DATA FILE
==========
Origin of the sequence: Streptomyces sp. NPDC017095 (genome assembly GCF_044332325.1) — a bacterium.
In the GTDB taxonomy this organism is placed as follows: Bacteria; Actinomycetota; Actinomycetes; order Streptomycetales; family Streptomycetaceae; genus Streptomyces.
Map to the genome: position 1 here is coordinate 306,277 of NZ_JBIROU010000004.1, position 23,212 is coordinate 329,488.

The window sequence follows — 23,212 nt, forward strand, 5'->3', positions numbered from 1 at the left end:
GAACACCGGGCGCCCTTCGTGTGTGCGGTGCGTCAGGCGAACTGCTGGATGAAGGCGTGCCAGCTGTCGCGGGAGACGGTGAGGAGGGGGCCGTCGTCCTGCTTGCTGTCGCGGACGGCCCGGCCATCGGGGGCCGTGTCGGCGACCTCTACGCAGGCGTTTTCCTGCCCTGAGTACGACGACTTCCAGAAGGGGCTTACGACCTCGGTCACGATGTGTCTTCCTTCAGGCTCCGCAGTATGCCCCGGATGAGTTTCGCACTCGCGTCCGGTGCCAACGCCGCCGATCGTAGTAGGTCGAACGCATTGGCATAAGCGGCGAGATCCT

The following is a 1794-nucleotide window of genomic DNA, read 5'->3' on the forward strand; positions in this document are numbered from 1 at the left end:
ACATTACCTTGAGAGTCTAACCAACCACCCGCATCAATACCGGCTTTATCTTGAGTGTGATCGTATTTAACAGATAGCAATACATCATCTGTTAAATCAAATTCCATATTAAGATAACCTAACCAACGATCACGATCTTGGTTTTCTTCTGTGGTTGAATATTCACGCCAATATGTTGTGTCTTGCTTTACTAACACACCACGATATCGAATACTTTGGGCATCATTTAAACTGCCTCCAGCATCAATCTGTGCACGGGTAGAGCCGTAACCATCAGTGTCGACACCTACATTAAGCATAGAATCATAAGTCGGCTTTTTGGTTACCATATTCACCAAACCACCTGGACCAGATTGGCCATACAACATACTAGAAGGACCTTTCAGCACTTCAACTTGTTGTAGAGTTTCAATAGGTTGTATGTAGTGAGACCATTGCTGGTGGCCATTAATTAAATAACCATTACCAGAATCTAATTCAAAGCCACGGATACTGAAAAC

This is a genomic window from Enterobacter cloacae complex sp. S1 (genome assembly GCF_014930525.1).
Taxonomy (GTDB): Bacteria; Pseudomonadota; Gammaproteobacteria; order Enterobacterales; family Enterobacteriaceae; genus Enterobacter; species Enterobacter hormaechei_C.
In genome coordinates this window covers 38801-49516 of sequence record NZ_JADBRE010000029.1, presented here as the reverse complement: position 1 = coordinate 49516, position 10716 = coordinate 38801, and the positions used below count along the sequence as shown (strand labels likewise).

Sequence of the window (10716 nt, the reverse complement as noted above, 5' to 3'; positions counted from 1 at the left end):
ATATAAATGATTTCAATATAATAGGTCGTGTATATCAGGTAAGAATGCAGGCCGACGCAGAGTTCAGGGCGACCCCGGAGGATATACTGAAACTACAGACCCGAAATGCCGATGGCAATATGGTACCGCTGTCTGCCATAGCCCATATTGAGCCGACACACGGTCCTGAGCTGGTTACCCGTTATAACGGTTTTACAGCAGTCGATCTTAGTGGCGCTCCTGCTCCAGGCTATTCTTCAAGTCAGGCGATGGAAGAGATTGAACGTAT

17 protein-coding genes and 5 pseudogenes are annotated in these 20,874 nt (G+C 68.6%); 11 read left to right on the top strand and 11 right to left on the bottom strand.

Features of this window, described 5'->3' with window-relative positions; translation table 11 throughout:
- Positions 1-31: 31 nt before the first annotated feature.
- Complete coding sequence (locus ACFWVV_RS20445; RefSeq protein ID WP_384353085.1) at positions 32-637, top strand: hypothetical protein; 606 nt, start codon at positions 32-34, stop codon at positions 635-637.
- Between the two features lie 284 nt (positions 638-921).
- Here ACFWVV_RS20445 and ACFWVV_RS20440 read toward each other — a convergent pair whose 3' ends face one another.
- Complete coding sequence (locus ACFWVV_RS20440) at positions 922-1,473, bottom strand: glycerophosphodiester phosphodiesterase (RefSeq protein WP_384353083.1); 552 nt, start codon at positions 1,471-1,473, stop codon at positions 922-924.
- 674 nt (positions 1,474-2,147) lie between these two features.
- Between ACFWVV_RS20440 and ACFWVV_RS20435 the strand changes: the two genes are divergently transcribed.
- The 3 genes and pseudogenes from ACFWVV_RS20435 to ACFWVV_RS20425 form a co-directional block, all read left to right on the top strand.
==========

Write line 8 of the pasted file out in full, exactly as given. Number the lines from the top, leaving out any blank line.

This is a genomic window from Enterobacter cloacae complex sp. S1 (genome assembly GCF_014930525.1).